Doing this right will also benefit in maximum vascularity.

In bodybuilding “Peak condition” can only be maintained for a very short period of time,

This is why it is critical that you understand how your body will react to stress and changes in your diet.

You do not want to introduce new foods the day of the contest and not only risk holding water but the possibility of intestinal and abdominal cramping, among other things.

These can all stress the body resulting in the loss of water from the muscle.

This can have your ripped physique look flat or “watery” even when you have very little body fat.

Your goal is to look your best during the competition, ideally at pre-judging.

If after the pre-judging you are still a contender then you may have a shot at doing well.

That’s why maintaining your physique through the evening event is also important.

Any miscalculations may cause to peak the day before or after the competition.

Related: Learn How to Become Vascular: Tips & Tricks to Get Shredded

 

Your All-Important Diet When Preparing for a Bodybuilding Show

Contest prep is walking a fine line between following the numbers and following the mirror.

By tweaking your diet, you’ll make your physique hit its peak just as you get onstage.

Here is what an IFBB Pro has to say about what it takes to become a competitive bodybuilder:

“Competitive bodybuilders must come to realize and accept that they will be judged based not only on how they look when standing alone, but how they look in comparison to the other athletes on stage that day and at that particular time.

Related: How Heavy Weightlifting Affects Diet

 

How Coach Tonnell Rodrigue Prepares for a Bodybuilding Show

Preparing for a Bodybuilding Show -- complex carbs

Here are IFBB Men’s Physique pro, two-time Mr. Olympia Men’s Physique Showdown competitor, and contest prep coach Tonnell Rodrigue’s tips for getting stage ready.

For a first show, Rodgrigue recommends getting ready 30 weeks prior to the show.

 During the first five weeks, he suggests that you train hard and clean up your diet a bit.

Start a full-on contest prep diet at week 25.

His favorite method is carb cycling–where you eat more carbohydrates on some days than on others.

This method really helps you lose body fat.

Carb cycling recommendations for a 200-pound male at around 15-percent body fat has one high-carb day, two-medium carb days, and one low-carb day.

High day: 600 grams of carbs

Medium days: 400 grams of carbs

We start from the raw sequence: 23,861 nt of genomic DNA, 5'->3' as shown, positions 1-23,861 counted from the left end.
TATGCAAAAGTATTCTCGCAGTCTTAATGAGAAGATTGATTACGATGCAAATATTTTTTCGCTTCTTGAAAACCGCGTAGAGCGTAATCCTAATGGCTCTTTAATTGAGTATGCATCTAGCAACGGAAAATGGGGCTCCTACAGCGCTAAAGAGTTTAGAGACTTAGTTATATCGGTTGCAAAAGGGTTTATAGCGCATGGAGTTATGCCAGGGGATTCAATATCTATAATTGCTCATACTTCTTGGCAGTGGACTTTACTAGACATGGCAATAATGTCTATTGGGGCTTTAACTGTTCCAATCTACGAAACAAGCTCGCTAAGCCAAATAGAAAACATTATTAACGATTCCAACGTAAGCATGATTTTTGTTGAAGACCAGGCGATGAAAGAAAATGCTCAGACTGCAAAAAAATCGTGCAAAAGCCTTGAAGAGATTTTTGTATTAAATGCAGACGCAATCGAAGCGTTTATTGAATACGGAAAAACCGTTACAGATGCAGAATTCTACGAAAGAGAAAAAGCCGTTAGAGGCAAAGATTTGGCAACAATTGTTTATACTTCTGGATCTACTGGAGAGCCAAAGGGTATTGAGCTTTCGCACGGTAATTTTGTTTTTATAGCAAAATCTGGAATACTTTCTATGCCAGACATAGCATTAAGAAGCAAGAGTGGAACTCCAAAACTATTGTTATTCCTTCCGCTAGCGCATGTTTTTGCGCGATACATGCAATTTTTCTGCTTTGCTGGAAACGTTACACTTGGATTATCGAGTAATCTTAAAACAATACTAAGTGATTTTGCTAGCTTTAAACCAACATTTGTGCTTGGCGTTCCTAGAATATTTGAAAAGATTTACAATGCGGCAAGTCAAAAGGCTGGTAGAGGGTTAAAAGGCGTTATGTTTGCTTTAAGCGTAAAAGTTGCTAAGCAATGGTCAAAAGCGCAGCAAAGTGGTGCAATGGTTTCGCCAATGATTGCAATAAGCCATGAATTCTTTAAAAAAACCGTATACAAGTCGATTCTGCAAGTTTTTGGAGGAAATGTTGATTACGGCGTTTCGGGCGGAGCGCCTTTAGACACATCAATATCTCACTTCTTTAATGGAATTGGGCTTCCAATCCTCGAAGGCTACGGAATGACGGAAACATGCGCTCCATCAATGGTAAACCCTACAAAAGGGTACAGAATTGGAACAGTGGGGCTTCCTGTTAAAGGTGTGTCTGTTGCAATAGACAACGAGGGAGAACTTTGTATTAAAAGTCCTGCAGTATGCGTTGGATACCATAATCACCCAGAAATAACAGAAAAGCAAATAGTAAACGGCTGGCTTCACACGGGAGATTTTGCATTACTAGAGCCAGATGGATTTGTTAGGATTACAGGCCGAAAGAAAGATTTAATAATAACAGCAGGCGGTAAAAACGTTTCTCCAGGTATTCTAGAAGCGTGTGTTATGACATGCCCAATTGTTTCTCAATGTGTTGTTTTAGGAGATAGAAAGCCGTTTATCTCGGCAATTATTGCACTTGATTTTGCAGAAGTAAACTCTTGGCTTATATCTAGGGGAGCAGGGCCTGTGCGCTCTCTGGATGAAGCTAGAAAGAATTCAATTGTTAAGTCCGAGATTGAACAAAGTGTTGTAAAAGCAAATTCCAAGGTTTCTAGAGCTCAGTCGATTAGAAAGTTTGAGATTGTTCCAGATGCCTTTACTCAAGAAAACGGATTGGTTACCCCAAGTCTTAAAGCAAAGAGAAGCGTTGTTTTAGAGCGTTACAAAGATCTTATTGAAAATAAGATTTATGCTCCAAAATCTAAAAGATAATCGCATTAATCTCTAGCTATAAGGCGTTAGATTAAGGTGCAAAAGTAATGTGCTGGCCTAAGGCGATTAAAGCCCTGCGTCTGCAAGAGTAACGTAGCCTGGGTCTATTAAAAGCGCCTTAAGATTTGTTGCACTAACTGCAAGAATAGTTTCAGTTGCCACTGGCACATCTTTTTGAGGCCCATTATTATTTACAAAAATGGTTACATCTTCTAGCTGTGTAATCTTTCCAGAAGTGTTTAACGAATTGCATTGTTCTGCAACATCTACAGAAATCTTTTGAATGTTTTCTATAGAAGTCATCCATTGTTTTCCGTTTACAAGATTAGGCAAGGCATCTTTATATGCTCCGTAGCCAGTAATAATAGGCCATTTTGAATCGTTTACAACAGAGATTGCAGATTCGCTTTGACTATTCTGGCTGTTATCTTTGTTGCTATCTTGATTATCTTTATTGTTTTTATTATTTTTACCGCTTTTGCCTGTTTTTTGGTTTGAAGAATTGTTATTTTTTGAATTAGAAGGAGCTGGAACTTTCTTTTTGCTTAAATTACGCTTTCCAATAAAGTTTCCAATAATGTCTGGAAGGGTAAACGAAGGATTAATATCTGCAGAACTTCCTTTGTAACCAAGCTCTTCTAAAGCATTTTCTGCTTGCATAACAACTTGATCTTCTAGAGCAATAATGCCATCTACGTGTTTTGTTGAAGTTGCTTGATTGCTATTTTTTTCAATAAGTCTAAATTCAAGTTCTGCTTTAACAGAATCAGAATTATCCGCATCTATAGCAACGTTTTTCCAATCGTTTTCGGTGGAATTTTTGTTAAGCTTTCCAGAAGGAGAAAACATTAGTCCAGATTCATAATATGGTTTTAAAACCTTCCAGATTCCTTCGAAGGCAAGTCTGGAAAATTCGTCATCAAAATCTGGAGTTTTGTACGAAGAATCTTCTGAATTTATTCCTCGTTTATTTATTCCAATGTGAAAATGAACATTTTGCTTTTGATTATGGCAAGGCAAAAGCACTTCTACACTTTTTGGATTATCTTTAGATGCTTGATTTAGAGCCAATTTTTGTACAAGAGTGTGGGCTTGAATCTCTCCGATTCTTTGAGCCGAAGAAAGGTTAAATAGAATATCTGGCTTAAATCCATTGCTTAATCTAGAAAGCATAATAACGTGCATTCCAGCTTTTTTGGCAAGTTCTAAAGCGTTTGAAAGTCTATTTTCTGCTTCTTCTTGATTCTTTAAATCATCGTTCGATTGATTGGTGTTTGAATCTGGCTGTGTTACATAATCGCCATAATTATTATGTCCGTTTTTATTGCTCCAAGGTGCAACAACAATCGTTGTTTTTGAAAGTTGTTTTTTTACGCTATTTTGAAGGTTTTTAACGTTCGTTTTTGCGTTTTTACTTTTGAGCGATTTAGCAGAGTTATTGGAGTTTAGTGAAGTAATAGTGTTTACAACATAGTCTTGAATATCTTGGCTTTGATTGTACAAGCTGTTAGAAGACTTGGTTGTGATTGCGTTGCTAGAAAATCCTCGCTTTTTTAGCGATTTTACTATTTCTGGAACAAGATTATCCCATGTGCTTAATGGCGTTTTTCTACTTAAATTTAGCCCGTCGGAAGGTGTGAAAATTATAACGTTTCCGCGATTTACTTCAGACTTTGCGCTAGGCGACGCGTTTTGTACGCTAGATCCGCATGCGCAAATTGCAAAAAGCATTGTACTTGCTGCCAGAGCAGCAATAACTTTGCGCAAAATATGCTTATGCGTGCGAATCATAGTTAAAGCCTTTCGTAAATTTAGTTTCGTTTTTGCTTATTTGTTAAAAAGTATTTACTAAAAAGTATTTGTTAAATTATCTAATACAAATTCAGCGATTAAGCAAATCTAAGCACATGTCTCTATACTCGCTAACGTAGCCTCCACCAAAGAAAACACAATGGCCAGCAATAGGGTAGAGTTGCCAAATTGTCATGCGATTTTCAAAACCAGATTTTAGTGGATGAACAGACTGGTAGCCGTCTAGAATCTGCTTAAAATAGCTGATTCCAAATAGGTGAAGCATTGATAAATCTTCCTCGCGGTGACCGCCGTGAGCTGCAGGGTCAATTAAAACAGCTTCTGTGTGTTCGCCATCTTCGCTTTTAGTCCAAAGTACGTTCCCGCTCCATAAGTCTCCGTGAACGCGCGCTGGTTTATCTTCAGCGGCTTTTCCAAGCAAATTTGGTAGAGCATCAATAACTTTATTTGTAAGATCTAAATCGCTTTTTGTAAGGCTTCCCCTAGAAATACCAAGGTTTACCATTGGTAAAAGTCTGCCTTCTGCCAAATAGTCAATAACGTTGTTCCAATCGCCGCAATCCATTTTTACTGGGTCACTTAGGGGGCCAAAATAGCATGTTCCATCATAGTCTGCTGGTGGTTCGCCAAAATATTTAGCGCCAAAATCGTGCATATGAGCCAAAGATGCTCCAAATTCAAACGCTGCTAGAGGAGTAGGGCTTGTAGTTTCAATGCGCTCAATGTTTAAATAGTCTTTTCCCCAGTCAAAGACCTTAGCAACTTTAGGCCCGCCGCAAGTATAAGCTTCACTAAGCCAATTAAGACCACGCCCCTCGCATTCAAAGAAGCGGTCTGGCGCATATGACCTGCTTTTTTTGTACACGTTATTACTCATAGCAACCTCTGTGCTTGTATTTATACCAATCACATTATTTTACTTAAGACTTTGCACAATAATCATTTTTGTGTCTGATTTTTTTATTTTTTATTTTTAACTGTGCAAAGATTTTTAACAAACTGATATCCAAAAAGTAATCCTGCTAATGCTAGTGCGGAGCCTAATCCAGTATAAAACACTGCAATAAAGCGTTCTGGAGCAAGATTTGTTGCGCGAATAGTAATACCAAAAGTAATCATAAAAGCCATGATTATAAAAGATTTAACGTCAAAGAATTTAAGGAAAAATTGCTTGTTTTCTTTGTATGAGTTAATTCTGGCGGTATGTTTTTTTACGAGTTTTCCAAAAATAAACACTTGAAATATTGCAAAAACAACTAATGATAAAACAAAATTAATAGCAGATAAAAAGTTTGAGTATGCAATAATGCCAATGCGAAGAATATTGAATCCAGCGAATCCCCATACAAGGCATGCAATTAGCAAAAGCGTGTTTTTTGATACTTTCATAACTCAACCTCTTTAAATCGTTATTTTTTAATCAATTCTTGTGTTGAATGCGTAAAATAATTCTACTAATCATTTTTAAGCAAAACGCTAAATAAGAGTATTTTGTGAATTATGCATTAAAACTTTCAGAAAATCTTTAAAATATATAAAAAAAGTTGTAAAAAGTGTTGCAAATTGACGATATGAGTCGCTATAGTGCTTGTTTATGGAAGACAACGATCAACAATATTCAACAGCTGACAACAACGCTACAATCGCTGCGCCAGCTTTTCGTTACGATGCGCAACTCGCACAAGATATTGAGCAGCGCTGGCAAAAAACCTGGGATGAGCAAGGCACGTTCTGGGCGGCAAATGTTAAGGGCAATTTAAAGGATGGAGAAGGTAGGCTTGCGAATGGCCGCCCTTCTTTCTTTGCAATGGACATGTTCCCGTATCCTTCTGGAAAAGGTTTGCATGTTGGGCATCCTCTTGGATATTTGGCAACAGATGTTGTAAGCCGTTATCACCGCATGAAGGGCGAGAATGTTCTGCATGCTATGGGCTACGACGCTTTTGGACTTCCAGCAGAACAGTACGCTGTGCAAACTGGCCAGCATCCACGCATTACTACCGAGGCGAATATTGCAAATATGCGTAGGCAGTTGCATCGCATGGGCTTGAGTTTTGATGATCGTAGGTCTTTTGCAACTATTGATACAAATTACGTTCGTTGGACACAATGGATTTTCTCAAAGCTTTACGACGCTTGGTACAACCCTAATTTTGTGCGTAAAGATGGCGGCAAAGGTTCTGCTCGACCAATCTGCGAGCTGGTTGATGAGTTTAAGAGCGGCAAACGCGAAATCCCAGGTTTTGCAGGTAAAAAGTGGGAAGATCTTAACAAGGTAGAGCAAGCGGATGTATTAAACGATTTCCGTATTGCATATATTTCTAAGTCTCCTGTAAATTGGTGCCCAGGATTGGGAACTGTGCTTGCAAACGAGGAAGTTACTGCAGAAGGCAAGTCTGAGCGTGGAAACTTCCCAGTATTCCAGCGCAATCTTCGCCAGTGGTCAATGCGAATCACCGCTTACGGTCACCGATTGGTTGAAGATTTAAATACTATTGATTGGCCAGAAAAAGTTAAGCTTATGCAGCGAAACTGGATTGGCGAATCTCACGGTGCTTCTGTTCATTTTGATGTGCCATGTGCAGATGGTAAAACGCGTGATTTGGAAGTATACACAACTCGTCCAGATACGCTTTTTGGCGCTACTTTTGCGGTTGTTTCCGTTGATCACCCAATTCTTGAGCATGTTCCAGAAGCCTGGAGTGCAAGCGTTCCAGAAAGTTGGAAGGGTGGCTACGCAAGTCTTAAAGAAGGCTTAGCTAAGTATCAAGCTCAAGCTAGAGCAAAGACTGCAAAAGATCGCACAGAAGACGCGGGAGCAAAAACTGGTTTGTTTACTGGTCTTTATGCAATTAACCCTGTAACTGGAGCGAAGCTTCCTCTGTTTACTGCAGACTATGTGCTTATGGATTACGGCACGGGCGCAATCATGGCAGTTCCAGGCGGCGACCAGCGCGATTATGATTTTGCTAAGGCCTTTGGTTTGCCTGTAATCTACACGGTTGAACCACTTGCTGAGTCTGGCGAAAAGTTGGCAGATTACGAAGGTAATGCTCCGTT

Low day: 200 grams of carbs

This is done until two weeks before the show.

 

Sets in the Gym, Plus Cardio

Preparing for a Bodybuilding Show -- bodybuilder on elliptical machine

When you’ve reached 25 weeks out, start doing 5 sets of each exercise in your workout.

First, do one light set, then one medium set, two heavy sets, and a dropset.

This should be done every training day, says Rodrigue.

Cardio will vary based on how many carbs you’re eating:

High-carb day: no cardio

Medium-carb days: 30-minutes high-intensity cardio

Low-carb day: 45 minutes steady-state cardio

By exercising harder on days when you consume fewer carbs, you are forcing your body to burn stored fat for fuel.

Related: Bodybuilding vs Body Sculpting: How to Achieve the Body You Want

 

Know What You are Eating

Stick to complex carbs for your entire prep.

Rodrigue says, “Brown or jasmine rice, oatmeal, red or sweet potatoes, and rice cakes are good examples of complex carbohydrates. When you’re training hard, you want something that’s slow digesting so you get long-lasting energy.”

Rodrigue recommends consuming 1.5 grams of protein per pound of body weight per day.

The remainder of your diet should include healthy fats such as almonds, peanuts, almond or peanut butter, cooking oils, and sesame seeds.

Once you’re two weeks away from the competition, drop your carbs down to whatever amount you’ve been eating on your low-carb day.

A 200-pound guy at 15-percent body fat would consume about 200 grams a day.

Stick to this number until you carb up during peak week, the last week of prep before the contest.

 

Water, then More Water

Preparing for a Bodybuilding Show -- how much water should you drink?